Overnight Jesus went from “dangerous for your health” to “the secret sauce for career success.” If the emperor liked Jesus then so did everyone else. People liked Jesus and claimed Christianity whether not they held to any Christian teaching.

Chow Chows and Faith

Years ago my family owned a Chow Chow dog. The breeder we got her from explained the history of the Chow Chow. About 15 years earlier Chow Chow‘s started to get popular. Because of this popularity everyone started breeding them. Some people trying to cut corners and ended up breeding lesser versions of Chow Chows who had really bad dispositions. These “bad” dogs stained everyone’s views of Chow Chow’s and they lost popularity.

I would argue the same thing happened in the history of the church time and time again. From the time of Constantine on the church has represented a dominant force in culture. In many cultures to this day it pays to claim Faith. 

I think many people throughout the history of the church claimed Christianity yet had no desire to submit to Christ as Lord. For them Christianity was convenient and helpful but not a relationship with God.

So if you consider the billions and billions of Christians – by name – throughout history it makes sense some would use Faith as a power/political tool.

So what’s the real heart of Christianity?

We can’t escape the sins of the past. We Christians sinned and did wrong. We must live today with humility in light of yesterday.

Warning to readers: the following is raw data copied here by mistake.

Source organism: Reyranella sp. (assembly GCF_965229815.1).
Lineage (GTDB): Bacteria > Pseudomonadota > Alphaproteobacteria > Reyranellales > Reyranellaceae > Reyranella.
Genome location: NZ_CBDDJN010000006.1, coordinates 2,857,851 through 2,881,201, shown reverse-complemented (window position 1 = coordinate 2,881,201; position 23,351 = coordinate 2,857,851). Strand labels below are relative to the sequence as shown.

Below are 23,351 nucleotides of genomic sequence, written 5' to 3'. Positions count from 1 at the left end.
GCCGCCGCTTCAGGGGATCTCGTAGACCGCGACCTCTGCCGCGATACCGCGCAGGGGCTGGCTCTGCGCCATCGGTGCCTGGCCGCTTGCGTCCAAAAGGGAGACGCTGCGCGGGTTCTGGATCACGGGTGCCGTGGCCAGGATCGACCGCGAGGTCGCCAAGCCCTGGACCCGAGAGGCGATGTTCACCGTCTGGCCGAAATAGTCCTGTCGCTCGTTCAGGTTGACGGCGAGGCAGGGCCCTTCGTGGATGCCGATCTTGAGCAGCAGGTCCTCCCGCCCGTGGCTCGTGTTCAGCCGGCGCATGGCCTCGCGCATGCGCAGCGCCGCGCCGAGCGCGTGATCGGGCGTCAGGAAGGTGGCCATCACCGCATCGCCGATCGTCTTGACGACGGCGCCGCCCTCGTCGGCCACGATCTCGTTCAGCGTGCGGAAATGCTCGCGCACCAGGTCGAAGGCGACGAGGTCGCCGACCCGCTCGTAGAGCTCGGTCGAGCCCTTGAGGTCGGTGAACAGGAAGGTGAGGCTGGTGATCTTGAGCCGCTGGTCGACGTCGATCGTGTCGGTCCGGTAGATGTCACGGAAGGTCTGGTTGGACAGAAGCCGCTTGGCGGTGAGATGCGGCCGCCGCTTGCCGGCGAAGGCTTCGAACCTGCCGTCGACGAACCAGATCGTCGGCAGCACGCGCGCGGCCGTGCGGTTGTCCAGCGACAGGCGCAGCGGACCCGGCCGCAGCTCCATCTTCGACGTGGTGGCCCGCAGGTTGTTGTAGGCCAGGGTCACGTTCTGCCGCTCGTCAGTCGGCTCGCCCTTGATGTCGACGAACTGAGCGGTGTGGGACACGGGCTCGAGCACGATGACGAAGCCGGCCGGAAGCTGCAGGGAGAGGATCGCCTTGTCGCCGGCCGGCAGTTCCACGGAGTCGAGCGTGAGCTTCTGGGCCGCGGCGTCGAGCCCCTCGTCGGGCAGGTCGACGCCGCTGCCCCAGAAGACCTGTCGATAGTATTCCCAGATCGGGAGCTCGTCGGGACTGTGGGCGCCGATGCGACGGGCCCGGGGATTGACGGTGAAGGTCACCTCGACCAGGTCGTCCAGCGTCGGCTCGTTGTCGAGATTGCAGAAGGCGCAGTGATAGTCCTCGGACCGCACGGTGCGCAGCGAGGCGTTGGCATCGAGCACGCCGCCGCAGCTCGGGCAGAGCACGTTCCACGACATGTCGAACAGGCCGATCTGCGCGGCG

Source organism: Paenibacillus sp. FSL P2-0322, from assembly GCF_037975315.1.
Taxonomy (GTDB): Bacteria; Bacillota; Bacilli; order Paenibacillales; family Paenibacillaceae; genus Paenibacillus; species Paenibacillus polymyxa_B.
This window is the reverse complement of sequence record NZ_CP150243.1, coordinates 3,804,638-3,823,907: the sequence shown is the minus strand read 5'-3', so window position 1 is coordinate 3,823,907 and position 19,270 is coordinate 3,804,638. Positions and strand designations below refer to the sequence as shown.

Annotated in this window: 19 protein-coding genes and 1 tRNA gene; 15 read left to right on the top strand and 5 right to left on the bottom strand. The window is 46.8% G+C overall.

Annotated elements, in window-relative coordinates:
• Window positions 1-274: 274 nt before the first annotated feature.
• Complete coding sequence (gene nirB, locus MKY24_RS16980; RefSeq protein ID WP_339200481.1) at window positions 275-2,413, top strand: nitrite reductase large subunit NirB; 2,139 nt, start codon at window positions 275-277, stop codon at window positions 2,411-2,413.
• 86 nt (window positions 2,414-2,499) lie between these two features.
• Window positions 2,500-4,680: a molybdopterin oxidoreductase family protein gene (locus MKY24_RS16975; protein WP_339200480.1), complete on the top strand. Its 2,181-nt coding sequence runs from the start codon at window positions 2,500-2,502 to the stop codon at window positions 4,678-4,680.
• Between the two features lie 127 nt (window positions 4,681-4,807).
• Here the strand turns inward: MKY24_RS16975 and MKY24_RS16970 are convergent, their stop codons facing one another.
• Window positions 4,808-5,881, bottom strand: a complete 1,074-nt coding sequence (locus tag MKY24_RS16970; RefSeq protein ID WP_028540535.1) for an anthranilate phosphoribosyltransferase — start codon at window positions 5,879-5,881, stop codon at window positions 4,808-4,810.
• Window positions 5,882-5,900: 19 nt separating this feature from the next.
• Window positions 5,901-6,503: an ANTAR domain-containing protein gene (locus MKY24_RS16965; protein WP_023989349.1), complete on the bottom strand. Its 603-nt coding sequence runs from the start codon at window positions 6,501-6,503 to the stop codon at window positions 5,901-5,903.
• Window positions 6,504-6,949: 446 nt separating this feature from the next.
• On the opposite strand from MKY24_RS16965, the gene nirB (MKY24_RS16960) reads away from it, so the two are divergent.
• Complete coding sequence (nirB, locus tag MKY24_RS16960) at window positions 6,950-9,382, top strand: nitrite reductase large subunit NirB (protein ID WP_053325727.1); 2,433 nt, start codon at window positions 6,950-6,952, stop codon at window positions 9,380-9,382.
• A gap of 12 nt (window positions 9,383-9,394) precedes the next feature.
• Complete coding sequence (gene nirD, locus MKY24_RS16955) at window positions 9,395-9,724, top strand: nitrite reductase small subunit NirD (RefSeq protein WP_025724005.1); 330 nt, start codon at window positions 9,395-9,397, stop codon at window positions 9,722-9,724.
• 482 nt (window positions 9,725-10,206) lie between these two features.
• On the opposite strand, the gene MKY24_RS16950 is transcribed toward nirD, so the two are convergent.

Again, what’s the real heart of Christianity? 

I invite you to read what Jesus taught. The first four books of the New Testament contain a comprehensive look on the life and teachings of the man who changed our calendar with his life. His life impacted human history with far greater beauty than Mohammed or Buddha ever did.

You can point to some pretty messed up things in the history of the church. But you don’t get to those things from Jesus… You get to those things when people change the teachings of the man who gave His life for us.

3 thoughts on “Violence Caused By The Church!

Add yours

  1. I can’t agree with all this “blame the past” rhetoric. First, I question whether the violence was committed by born again Christians. Second, the violence done in the past does not mean I am violent. Event in our day, I am not guilty because of what other believers do.

    Liked by 1 person

    1. Totally true. I certainly also question whether violence in the past was done by born-again Christian‘s… we simply do not know all the time. I also am not advocating that we are personally liable today for actions done by questionable Faithful people in the past. I’m simply advocating historical humility when it comes to examining the past of the church. Whether we like it or not Christianity has dark deeds tagged with our logo. Not Reflecting Jesus and his character… But wearing the name of the church.

      Liked by 1 person

      1. This blog comes out of a series we have been working through based on Lee Strobel’s book “the case for faith.” We have been examining different objections to Christianity. Tonight I’ve been thinking through the objection of violence.

        Liked by 1 person